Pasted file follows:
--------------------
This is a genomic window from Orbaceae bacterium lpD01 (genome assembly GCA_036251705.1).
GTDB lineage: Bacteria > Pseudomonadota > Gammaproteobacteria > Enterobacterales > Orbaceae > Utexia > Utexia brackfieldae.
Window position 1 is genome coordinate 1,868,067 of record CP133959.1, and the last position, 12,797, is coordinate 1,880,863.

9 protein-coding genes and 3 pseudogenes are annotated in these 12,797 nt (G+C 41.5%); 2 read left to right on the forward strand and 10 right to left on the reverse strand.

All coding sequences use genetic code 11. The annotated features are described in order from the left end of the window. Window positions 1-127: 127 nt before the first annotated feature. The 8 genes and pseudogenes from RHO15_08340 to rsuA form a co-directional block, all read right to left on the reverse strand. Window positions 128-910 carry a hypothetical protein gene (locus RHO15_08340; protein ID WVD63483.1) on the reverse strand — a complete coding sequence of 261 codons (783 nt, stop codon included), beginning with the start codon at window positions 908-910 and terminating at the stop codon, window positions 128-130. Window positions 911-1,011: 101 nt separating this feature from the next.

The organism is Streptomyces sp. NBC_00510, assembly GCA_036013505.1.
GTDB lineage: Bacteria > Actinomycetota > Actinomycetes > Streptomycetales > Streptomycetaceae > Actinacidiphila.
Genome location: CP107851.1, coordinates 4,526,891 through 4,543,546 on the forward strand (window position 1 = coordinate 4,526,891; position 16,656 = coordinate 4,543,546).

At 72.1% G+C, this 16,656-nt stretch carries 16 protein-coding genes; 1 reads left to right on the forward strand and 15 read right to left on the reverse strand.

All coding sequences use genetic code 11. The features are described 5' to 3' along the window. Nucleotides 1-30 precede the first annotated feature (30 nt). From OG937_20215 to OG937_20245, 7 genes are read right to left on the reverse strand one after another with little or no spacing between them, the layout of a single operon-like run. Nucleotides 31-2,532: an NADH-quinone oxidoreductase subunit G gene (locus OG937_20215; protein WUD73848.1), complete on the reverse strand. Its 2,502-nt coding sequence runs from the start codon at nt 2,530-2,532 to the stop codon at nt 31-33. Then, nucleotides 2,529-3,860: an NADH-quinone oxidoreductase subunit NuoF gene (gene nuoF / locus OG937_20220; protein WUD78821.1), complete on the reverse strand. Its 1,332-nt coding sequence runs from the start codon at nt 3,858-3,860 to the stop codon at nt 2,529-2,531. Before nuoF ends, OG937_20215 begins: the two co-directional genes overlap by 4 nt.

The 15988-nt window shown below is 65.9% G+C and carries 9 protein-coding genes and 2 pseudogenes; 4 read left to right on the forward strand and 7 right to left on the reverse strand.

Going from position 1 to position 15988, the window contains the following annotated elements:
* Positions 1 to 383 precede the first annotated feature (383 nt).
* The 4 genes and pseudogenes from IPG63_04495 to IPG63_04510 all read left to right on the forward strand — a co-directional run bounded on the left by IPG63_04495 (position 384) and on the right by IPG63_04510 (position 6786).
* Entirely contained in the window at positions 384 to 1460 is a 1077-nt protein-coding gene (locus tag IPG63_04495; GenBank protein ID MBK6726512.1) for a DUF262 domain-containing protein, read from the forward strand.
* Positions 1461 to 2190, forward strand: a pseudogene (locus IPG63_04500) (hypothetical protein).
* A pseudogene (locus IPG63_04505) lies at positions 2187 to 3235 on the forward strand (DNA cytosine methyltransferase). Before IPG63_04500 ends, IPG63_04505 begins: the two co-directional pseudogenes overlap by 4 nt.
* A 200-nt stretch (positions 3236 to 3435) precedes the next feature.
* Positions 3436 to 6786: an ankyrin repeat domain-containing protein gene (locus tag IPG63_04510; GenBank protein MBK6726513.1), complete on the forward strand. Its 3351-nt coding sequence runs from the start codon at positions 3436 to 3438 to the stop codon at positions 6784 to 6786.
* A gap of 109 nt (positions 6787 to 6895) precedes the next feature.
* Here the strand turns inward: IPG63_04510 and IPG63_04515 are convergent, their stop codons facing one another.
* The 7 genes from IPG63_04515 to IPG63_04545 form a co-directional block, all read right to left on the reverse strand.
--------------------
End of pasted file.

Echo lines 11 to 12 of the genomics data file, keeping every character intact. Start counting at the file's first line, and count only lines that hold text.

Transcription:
The 15988-nt window shown below is 65.9% G+C and carries 9 protein-coding genes and 2 pseudogenes; 4 read left to right on the forward strand and 7 right to left on the reverse strand.

Going from position 1 to position 15988, the window contains the following annotated elements: